Reviewer's Rating

The nature of self-hate is positioned as a strange bedfellow beside intimacy and chemically enhanced sex in this sharp, darkly entertaining two character thriller written by rising dramatist Alexis Gregory.

Borrowing from traditional cat and mouse thrillers, where power shifts as quickly as the characters’ boundaries, SEX/CRIME pulses with a bruising sexuality in a surreal staging by Robert Chevara, who is sensitive to the play’s poetry as well as its violent darker moods.

With furniture and walls covered in thick plastic, two gay men prowl through a libido led world with a buffet of drugs enhancing their impending sexual act.  Danger permeates the neon lit air as Johnny Woo’s dominant character, named ‘A’,  kicks and smacks ‘B’ to a self-loathing request, in a staging that owes as much to dance as to theatre.  The choreographed violence lets the audience view the sorry state of the world today, without fearing for the actors’ safety.

As the play begins, we seem to enter in on a kind of hazy sex ‘transaction’. The character ‘A’ (Woo), wearing a tie and formal trousers, is selling an extreme fantasy – the recreation of several gruesome gay serial murders.  Gregory’s character has a fascination with these, which leads him to some not very erotic on stage wanking, ramming his hand down his track suit bottoms. This, coupled with a bit of cheerful nudity in leather jock-straps, is about as naked as the writing gets. But it warms us up to the abstract, sexually debauched atmosphere of troubled men, full of murder fascination as a titillating thrill.  As their greatest degradation is combined with sexual curiosity, it becomes especially harrowing when ‘A’ lists the ‘menu-options’ for ‘B’s’ ultimate fantasy of murder re-enactment, which could perhaps be his last?

We learn through flashback and some very skilled lighting design (Mike Robertson) that Woo once had feelings for a construction worker in a hi-vis jacket named Dark Minelli. Through well-handled character doubling (Gregory also plays Minelli), we learn that ‘A’ has a complicated past when it comes to intimacy and love, much like ‘B.’  In a fairy tale sequence that goes on far too long, the men share a piece of forbidden fruit ending with ‘A’ spitting it into ‘B’s’ face.  The actors handle these difficult moments with ferocious commitment; their scenes in complete darkness are some of the play’s most frightening and funniest, as the rules of the scenario being constructed are reinforced, swapped and masked as the terms of their sexual contract brings them dangerously closer.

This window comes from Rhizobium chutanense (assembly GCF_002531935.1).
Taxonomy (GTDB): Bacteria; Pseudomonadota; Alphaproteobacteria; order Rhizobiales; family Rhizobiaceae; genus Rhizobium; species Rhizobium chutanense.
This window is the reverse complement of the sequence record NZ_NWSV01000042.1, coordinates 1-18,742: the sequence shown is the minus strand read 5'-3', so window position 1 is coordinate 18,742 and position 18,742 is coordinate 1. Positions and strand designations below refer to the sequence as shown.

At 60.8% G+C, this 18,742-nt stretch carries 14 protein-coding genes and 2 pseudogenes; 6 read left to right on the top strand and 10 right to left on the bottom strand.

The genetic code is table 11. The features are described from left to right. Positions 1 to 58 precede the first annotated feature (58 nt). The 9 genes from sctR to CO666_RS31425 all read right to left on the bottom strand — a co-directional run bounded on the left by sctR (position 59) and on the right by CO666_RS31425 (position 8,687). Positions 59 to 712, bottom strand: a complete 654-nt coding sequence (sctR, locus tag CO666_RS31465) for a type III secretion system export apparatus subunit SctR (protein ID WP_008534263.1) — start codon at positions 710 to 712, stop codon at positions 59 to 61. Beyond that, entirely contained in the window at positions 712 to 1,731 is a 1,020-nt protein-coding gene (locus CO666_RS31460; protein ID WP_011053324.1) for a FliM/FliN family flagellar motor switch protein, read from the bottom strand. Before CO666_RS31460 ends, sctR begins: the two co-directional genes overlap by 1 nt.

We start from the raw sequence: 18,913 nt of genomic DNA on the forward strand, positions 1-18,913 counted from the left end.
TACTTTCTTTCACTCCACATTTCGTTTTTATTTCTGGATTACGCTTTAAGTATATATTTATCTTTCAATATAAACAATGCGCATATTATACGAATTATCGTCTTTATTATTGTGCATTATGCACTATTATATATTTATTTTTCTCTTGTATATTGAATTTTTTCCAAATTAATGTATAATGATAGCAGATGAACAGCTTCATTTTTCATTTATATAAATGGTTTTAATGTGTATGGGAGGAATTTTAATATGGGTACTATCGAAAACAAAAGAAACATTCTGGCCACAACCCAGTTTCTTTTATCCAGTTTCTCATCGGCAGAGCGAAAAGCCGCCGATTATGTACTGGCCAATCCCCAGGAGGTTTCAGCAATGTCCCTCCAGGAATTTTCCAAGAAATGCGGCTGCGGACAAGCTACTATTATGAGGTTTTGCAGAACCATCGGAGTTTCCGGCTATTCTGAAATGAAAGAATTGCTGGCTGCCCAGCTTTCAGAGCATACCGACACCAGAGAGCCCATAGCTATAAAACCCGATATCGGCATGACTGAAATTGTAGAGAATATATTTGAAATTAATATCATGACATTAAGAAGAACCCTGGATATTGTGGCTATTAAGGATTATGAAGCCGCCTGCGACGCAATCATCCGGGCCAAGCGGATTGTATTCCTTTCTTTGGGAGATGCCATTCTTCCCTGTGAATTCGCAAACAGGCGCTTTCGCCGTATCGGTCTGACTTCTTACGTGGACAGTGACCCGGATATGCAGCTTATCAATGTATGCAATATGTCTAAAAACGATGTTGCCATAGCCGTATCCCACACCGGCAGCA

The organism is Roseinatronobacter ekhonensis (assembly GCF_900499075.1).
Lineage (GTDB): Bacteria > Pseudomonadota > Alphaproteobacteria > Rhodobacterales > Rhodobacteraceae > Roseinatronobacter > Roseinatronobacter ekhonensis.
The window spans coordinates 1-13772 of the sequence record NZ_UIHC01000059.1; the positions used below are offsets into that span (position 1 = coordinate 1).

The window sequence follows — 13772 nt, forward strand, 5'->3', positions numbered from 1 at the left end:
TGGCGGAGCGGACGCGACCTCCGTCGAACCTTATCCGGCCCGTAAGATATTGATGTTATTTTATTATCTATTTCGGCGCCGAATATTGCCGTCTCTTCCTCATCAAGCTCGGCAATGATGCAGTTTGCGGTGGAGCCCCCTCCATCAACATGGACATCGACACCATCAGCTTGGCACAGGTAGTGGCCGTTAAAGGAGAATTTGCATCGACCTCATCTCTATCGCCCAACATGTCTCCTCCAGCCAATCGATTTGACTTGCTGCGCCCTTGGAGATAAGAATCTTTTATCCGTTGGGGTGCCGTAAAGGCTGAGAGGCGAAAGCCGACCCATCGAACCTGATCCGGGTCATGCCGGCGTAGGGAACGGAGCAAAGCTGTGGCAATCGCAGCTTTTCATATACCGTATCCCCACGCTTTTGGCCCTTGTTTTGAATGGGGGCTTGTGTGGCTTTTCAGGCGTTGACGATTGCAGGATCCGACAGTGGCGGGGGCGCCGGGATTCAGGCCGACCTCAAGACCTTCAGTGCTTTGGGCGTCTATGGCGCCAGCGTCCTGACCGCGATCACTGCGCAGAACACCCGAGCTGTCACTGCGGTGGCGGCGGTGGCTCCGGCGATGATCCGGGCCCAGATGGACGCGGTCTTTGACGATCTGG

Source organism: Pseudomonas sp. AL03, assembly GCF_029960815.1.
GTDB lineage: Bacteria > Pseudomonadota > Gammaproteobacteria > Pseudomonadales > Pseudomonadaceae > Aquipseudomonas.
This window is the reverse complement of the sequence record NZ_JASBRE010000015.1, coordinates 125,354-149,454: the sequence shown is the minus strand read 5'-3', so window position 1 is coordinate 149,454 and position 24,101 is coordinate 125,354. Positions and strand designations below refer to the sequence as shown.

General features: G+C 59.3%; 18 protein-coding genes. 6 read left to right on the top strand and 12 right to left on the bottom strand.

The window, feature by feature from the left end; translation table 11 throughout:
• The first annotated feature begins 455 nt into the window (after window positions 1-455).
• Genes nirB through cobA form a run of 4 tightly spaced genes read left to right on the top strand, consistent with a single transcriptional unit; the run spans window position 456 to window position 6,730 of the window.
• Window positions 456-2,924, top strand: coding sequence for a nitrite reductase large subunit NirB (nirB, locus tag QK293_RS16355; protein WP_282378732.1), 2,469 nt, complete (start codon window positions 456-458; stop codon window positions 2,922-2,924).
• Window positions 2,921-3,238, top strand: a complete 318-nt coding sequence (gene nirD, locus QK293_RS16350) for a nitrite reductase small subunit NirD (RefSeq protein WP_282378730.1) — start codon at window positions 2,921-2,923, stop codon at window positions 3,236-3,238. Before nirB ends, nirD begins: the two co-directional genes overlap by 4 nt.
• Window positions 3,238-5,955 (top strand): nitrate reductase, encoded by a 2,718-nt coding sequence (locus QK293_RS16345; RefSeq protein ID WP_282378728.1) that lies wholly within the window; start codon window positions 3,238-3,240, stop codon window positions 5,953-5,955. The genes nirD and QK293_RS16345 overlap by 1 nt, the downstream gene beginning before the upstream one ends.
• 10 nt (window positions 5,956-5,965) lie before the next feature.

Both actors have distinct vocal qualities, and Johnny Woo shows an authoritative power as the feared ‘A’. Alexis Gregory, ‘B’, plays his younger, child-like self with sizzling athletic vigour and curiosity. They speak of seeking warmth, truth and security, and in the same breath joke about a ‘yummy mummy’ tripping over their dead bodies, in a play that speaks volumes about contemporary pain.

Audiences who know Johnny Woo from his Hackney performance venue, The Glory, will be impressed to see how good an actor he is – let’s hope the casting community notices how suitable he is for theatre and that this talented actor gets the chances he deserves! He delivers a menacing, three-dimensional performance as powerful as any Royal Shakespeare Company regular; his menace, and thirsty power-craving work a treat beside his buried need for love and tenderness.

Just when you think the play may outstay its one act running time, a series of plot twists (which I can’t reveal), lift us abstractly back into the larger question.  Can love exist and grow in this kinky, drug fuelled, ‘for pay’ gay sex world?

This is a terrific, hard-hitting new play performed with exceptional power and directed with flair. Go!